T2 wrote: I, for one, don't see Toyota getting it wrong with the Prius either. They were putting out untried technology as far as the automotive sector is concerned. They were setting themselves up for enough risk with liquid cooled high power inverters. You think they should have put themselves on the line for $10k NiMH batteries also ?
Regarding motor systems :
The fact that they sold a couple of million units meant that in a few short years Toyota had to know that they would challenge the existing industrial base by becoming the largest manufacturer of AC inverter drives in the world. Outselling, in the 25Kw-125Kw segment, the total shipped by Siemens, Emerson, Yaskawa, Parker-Hannifin, Indramat, etc.
Regarding batteries :
The distinction here is that Toyota started out with a powertrain that needed a battery configured for POWER rather than ENERGY, they chose the smallest size that could reach that power (21Kw) and then hold on for at least a couple of minutes. We should remind ourselves that the Prius battery holds only 1.3Kwhrs while the average automobile 72A-hr PB-acid battery is not far behind in the energy department with its 0.9Kwhr rating. OTOH had Toyota gone for energy (16kwhr) it would have been an entirely different price segment e.g. as GM is demanding for the VOLT.
With Li-Ion you can change the electrode structure and make some strings of cells more energy proficient while ensuring the provision of enough strings of cells oriented for power within the battery pack. Of course, a 16Kwhr capacity gives many choices for how fast or how far.
Since Nissan's Leaf is the topic here, I can say that it's getting lots of support here in North America. You can sign up for $99 on their website. I don't have the figures but I heard that in the 4 months the site has been up it has had three times the takers that the Volt has been able to manage in two whole years.
With the Leaf announcement it will be interesting to see if that softens demand for the VOLT. Whether most of those deposits do in fact firm up into true orders, GM will soon find out.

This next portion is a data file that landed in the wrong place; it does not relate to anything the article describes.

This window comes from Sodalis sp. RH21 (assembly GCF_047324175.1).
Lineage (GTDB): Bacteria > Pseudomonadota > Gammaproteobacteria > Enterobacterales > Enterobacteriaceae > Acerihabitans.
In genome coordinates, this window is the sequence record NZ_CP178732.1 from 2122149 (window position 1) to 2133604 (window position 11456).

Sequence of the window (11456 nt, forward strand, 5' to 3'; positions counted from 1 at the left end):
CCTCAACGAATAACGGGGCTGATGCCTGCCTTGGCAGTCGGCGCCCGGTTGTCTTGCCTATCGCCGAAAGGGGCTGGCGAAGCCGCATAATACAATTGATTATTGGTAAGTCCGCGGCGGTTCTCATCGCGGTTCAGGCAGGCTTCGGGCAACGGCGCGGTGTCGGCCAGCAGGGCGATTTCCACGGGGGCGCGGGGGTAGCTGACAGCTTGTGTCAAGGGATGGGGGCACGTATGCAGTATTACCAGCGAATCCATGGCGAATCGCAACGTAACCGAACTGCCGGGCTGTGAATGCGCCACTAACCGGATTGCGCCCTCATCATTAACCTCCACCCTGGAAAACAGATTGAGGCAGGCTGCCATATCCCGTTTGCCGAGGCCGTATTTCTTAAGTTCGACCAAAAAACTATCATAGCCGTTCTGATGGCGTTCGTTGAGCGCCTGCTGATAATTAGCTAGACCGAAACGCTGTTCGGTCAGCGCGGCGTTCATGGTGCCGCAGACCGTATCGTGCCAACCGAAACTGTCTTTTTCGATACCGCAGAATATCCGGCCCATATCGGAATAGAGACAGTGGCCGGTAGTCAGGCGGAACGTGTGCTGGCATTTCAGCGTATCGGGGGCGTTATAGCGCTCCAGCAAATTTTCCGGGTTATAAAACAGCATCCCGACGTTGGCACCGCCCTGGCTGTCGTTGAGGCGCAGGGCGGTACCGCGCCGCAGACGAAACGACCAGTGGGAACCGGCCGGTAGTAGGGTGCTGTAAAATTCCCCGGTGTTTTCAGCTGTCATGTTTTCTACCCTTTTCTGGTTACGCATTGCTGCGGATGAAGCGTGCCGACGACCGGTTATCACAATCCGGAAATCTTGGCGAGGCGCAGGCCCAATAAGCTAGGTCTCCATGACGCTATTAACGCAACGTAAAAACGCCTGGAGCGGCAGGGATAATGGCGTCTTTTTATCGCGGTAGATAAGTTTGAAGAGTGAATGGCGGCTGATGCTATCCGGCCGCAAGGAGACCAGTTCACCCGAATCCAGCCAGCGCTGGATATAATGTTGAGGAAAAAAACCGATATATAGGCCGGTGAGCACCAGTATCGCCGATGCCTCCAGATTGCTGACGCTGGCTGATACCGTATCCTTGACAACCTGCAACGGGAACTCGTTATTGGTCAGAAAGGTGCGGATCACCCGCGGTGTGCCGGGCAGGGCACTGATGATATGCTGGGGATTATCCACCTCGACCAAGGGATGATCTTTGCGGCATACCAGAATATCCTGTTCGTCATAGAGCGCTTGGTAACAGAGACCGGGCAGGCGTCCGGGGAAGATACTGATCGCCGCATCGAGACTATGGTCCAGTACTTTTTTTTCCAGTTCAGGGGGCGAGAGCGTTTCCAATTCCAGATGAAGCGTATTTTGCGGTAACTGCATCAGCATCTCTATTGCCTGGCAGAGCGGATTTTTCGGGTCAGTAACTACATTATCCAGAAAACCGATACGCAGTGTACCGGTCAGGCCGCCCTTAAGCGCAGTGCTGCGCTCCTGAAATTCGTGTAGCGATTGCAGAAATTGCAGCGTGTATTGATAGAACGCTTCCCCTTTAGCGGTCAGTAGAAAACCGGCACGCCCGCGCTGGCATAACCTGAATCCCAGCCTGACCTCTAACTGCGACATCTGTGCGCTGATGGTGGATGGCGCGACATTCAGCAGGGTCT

The Nissan Leaf, being a pure electric,will naturally come in at a lower price point. On that it has to be said that : The right technology is always the affordable technology.
People may have said they want PHEVs, but they may sing another tune when the reality of ponying up for the extra $10k premium comes due.
Both vehicles are eligible for govt stimulus spending and we are now hearing that with the financial problems of Greece likely to spread futher, warnings are going out for all govts to pull back on their spending - particularly stimulus spending.
Yes indeed, it'll be very interesting to see if the first generation of pure EV's will detract from the sales of such vehicle as the VOLT, Prius etc, in any significant numbers, without government subsidies.
I suspect that the effect will be the same as Australia.
Australia produced the first modern functioning,production quality EV private automobile, The Blade Electron. But without subsidies it has languished. The small Electron is the equal to iMev and in many ways superior, but without subsidies, the Blade remains a curiosity, and only survives on exports to NZ.
I believe given the present economic uncertainties, the next big break for EV's will come from the development of either Lithium-air, or Zinc-air technology, or the Ford battery development incorporating a very cheap annual battery replacement/service scheme.